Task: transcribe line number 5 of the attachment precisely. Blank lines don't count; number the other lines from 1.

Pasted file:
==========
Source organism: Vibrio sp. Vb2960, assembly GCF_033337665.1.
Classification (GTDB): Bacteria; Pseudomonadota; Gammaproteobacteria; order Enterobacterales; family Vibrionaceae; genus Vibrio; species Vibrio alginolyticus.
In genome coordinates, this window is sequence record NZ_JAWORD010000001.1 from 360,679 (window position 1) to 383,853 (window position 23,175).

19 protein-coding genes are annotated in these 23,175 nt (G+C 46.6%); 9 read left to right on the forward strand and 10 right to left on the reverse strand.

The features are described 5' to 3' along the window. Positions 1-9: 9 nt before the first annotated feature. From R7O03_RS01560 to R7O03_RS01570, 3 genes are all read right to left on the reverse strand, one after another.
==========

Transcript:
The features are described 5' to 3' along the window. Positions 1-9: 9 nt before the first annotated feature. From R7O03_RS01560 to R7O03_RS01570, 3 genes are all read right to left on the reverse strand, one after another.